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Self Medication M7 and Why We Named it Rehab Wall

The Kananaskis Country mixed crag in Evan Thomas Creek is great for pumpy mixed climbing

I moved to the Bow Valley in 2004 with a dozen friends from Thunder Bay after we graduated from Lakehead University. Most of us soon moved into a small house at the base of Hospital Hill in Canmore. Our only goal at the time was to climb as much as possible, so we took random jobs doing construction work; all but forgetting that we had valuable university degrees.

Social media wasn’t really a thing yet, so nearly every climber in the Rockies relied on Will Gadd’s Gravsports-Ice.com climbing forum.

One of my climbing partners was Will Meinen, we had roped up on big north faces like Mount Temple’s. He was recovering from a broken foot that he got after a backflip-onto-the-truck-from-a-patio stunt. The doctor had just told him that he was allowed to start climbing again when I saw pictures that Jason Wilcox had posted on Gravsports from Evan Thomas Creek in Kananaskis Country.

The photos were of a steep wall with drips of ice forming at the top. Wilcox and Kevin Barton had explored the area at the start of January 2008 and made the first ascents of Green Monster WI4+ 30m, Slurpee WI4 35m and WD40 WI4 60m. Barton visited the area, which is an hour-long walk past the classics Moonlight and Snowline back in 1995 when he and Tony Barton made the first ascent of B2 WI3 30m.

I showed the images to Meinen and fellow Lakehead alum Danny O’Farrell and we made a plan to visit the crag to make first ascents of the remaining ice and any mixed lines. You can see where the crag is located on Google maps here.

The approach took longer than it normally would because Meinen was recovering from his injury. We would visit the crag after his mandatory rehab sessions in Canmore. After a few visits, we had climbed a number of new routes and named the crag Rehab Wall.

The first new route was Aromatherapy WI3 35m and then Fun and Fitness WI4R 45m. After the pure ice lines, we turned our attention to the mixed possibilities.

We climbed Acupuncture M4 WI4 20m up some run-out thin ice and added a bolt or two. Then we established The Treatment, a fun-but-tricky M5 WI4. Next to Green Monster, we added Yoga Monster M5 WI4 20m past four bolts to a dagger. The rock is extremely featured.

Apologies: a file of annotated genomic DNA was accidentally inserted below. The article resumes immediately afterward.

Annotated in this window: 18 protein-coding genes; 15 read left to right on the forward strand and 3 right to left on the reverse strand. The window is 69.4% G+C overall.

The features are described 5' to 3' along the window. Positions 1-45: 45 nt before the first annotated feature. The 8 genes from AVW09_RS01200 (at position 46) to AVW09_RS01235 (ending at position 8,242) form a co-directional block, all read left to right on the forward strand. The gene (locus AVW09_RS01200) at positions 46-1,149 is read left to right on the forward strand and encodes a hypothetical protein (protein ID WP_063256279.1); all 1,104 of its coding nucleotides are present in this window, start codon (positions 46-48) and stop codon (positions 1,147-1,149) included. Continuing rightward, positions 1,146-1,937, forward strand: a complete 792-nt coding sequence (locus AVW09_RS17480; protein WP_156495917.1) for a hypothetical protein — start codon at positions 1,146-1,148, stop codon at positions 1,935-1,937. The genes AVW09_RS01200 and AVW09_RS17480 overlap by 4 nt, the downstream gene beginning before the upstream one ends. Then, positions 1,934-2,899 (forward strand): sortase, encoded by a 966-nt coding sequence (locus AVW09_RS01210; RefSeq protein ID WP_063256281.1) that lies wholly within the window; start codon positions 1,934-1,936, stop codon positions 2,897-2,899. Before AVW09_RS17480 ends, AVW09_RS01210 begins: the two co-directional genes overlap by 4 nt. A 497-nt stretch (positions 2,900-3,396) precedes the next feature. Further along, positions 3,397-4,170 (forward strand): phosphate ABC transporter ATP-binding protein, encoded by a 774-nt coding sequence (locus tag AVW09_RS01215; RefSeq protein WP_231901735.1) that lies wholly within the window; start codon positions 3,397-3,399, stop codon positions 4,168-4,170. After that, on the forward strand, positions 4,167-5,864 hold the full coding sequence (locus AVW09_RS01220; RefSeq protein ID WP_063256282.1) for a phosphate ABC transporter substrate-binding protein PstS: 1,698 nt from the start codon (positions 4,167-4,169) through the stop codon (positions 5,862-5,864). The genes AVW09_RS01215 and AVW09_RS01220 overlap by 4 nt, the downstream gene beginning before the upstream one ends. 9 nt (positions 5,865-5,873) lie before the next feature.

Lastly, we established Physiotherapy, a nice 35-metre M7 WI5 up an all-natural line through small roofs and horizontal cracks. It’s the route to climb at Rehab Wall and finishes up a wildly exposed dagger. On Gravsports after the first ascents, I wrote, “I hope this area sees much more development as there is room for another five to eight great mixed lines up to 30 metres.”

The next new route to be added was in 2016 by Rob Fulton and Brad Power. The two bolted and climbed the 11-bolt Supermodel, a fun 33-metre M7. It follows the same horizontal bands of rock, linking smears and drips of ice.

And now, another steep mixed route has been added to the right of Supermodel. Seven Reed and Ryan Daniel Patteson have established Self Medication, a 13-bolt 33-metre M7.

Patteson wrote on the Canadian Rockies Ice Climbing Facebook page: “It’s about 10 metres right of Supermodel. Unsurprisingly it climbs similar to Physio and Supermodel, a couple of my favourites. Pumpy Dry tooling on natural holds and ice blobs. The climbing is pretty sustained at the grade and doesnt really let up until you’re situated on the upper ice. Expect a mouthful of dirt somewhere along the way. We think it’s pretty cool. Long draws and shoulder length slings useful. A couple ice screws necessary.”

There’s still room on the Rehab Wall for new mixed routes and it’s great to see that after 12 years, the theme that we started on that far-away crag continues. And it’s all thanks to Meinen’s flip-onto-the-truck accident.

Physiotherapy in 2008